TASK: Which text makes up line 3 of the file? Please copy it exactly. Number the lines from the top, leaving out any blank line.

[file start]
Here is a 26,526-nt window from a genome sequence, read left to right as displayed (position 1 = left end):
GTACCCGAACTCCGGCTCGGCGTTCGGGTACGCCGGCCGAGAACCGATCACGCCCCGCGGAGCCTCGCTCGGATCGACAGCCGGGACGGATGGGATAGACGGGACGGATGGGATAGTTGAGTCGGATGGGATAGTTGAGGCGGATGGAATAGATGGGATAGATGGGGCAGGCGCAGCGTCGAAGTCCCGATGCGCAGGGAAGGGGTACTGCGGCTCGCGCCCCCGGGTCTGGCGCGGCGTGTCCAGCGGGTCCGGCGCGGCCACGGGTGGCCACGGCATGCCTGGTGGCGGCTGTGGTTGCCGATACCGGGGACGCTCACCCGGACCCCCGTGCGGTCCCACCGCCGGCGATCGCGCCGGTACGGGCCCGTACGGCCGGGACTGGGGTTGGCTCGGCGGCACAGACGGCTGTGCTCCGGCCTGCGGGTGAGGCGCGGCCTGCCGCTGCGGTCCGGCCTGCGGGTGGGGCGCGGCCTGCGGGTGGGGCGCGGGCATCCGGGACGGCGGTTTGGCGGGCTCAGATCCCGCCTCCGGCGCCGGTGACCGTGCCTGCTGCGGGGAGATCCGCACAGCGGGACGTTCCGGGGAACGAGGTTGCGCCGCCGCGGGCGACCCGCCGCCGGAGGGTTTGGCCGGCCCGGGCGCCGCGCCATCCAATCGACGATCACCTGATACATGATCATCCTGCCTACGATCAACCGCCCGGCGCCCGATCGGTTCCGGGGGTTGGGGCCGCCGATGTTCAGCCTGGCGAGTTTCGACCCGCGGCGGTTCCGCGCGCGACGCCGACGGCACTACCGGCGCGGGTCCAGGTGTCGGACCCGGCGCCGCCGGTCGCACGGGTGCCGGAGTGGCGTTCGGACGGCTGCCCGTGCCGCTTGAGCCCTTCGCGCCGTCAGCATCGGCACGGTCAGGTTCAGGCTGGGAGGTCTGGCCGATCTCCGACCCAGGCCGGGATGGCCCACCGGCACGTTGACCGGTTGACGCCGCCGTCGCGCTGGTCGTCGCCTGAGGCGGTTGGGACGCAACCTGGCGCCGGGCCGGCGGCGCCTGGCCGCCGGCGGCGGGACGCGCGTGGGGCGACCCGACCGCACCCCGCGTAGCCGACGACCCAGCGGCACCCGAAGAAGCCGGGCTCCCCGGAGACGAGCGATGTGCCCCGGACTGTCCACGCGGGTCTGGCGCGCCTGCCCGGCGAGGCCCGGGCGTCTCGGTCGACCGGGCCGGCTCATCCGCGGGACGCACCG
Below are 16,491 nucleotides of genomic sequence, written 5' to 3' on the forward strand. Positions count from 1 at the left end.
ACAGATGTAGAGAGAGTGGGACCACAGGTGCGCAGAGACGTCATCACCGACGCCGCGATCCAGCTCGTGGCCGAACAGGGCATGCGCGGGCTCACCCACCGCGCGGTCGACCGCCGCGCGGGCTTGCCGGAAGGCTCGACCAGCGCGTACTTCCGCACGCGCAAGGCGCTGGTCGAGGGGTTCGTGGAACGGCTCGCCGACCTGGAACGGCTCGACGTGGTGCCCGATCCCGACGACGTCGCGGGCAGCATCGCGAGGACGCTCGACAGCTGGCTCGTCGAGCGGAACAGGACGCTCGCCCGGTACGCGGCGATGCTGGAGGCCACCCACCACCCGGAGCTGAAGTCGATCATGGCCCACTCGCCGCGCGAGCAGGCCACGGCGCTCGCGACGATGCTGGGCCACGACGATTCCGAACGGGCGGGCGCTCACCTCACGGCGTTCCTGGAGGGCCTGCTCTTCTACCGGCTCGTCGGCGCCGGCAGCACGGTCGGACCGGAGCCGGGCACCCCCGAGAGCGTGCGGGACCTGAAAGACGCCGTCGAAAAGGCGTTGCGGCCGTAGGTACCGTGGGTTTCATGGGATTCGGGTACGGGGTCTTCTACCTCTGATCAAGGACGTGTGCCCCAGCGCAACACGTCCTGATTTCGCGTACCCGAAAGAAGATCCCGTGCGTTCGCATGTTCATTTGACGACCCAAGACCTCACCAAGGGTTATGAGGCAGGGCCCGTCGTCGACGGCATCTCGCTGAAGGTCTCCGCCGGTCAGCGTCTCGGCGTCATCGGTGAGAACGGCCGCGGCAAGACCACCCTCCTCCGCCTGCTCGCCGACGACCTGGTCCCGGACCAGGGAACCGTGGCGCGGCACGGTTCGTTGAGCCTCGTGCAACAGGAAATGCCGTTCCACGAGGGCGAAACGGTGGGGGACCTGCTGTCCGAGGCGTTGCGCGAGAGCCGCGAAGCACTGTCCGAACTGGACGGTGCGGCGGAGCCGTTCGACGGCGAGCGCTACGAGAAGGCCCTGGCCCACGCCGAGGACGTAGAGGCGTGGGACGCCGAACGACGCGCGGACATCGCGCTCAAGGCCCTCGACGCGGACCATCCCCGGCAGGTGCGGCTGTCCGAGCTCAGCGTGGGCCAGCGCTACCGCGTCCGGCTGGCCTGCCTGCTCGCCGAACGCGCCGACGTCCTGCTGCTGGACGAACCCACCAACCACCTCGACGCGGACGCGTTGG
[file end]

Below are 16,491 nucleotides of genomic sequence, written 5' to 3' on the forward strand. Positions count from 1 at the left end.